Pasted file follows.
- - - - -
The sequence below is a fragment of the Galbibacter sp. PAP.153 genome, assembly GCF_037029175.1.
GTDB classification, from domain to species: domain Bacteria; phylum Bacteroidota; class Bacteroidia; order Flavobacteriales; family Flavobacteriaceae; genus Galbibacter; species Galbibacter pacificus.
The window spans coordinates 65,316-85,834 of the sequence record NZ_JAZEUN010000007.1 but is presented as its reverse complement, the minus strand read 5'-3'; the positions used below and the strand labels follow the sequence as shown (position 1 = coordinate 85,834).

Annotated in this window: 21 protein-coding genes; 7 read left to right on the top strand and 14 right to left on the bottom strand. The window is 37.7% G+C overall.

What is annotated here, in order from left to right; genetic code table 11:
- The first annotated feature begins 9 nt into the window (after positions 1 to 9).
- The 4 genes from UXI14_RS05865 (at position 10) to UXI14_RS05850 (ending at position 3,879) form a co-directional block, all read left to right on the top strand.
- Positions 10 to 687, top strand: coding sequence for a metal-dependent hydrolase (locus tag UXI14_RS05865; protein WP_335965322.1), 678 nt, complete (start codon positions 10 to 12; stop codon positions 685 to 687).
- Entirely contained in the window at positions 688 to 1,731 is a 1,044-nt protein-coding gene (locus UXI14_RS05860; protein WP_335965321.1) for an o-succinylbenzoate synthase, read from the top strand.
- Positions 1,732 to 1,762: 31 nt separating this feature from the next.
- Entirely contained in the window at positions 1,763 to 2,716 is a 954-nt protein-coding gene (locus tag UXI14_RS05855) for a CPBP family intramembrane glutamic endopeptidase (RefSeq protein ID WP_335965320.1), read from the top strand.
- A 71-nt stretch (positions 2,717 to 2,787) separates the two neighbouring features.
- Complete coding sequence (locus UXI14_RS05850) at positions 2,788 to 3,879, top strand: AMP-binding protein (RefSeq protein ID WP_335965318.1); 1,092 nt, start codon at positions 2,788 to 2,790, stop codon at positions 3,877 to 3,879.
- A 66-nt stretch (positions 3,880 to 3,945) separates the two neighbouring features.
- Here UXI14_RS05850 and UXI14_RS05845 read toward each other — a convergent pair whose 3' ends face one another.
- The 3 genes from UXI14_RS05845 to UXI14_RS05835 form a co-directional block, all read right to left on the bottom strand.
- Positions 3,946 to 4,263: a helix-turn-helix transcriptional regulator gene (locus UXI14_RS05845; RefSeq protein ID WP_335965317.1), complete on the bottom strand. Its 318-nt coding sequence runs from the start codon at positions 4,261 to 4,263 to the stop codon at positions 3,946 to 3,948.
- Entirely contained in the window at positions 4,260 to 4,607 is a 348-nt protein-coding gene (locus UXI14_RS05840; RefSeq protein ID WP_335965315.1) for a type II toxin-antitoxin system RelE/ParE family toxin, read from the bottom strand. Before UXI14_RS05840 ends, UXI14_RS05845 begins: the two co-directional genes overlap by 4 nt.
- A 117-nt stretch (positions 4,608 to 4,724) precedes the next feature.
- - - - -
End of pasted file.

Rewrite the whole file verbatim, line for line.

The sequence below is a fragment of the Galbibacter sp. PAP.153 genome, assembly GCF_037029175.1.
GTDB classification, from domain to species: domain Bacteria; phylum Bacteroidota; class Bacteroidia; order Flavobacteriales; family Flavobacteriaceae; genus Galbibacter; species Galbibacter pacificus.
The window spans coordinates 65,316-85,834 of the sequence record NZ_JAZEUN010000007.1 but is presented as its reverse complement, the minus strand read 5'-3'; the positions used below and the strand labels follow the sequence as shown (position 1 = coordinate 85,834).

Annotated in this window: 21 protein-coding genes; 7 read left to right on the top strand and 14 right to left on the bottom strand. The window is 37.7% G+C overall.

What is annotated here, in order from left to right; genetic code table 11:
- The first annotated feature begins 9 nt into the window (after positions 1 to 9).
- The 4 genes from UXI14_RS05865 (at position 10) to UXI14_RS05850 (ending at position 3,879) form a co-directional block, all read left to right on the top strand.
- Positions 10 to 687, top strand: coding sequence for a metal-dependent hydrolase (locus tag UXI14_RS05865; protein WP_335965322.1), 678 nt, complete (start codon positions 10 to 12; stop codon positions 685 to 687).
- Entirely contained in the window at positions 688 to 1,731 is a 1,044-nt protein-coding gene (locus UXI14_RS05860; protein WP_335965321.1) for an o-succinylbenzoate synthase, read from the top strand.
- Positions 1,732 to 1,762: 31 nt separating this feature from the next.
- Entirely contained in the window at positions 1,763 to 2,716 is a 954-nt protein-coding gene (locus tag UXI14_RS05855) for a CPBP family intramembrane glutamic endopeptidase (RefSeq protein ID WP_335965320.1), read from the top strand.
- A 71-nt stretch (positions 2,717 to 2,787) separates the two neighbouring features.
- Complete coding sequence (locus UXI14_RS05850) at positions 2,788 to 3,879, top strand: AMP-binding protein (RefSeq protein ID WP_335965318.1); 1,092 nt, start codon at positions 2,788 to 2,790, stop codon at positions 3,877 to 3,879.
- A 66-nt stretch (positions 3,880 to 3,945) separates the two neighbouring features.
- Here UXI14_RS05850 and UXI14_RS05845 read toward each other — a convergent pair whose 3' ends face one another.
- The 3 genes from UXI14_RS05845 to UXI14_RS05835 form a co-directional block, all read right to left on the bottom strand.
- Positions 3,946 to 4,263: a helix-turn-helix transcriptional regulator gene (locus UXI14_RS05845; RefSeq protein ID WP_335965317.1), complete on the bottom strand. Its 318-nt coding sequence runs from the start codon at positions 4,261 to 4,263 to the stop codon at positions 3,946 to 3,948.
- Entirely contained in the window at positions 4,260 to 4,607 is a 348-nt protein-coding gene (locus UXI14_RS05840; RefSeq protein ID WP_335965315.1) for a type II toxin-antitoxin system RelE/ParE family toxin, read from the bottom strand. Before UXI14_RS05840 ends, UXI14_RS05845 begins: the two co-directional genes overlap by 4 nt.
- A 117-nt stretch (positions 4,608 to 4,724) precedes the next feature.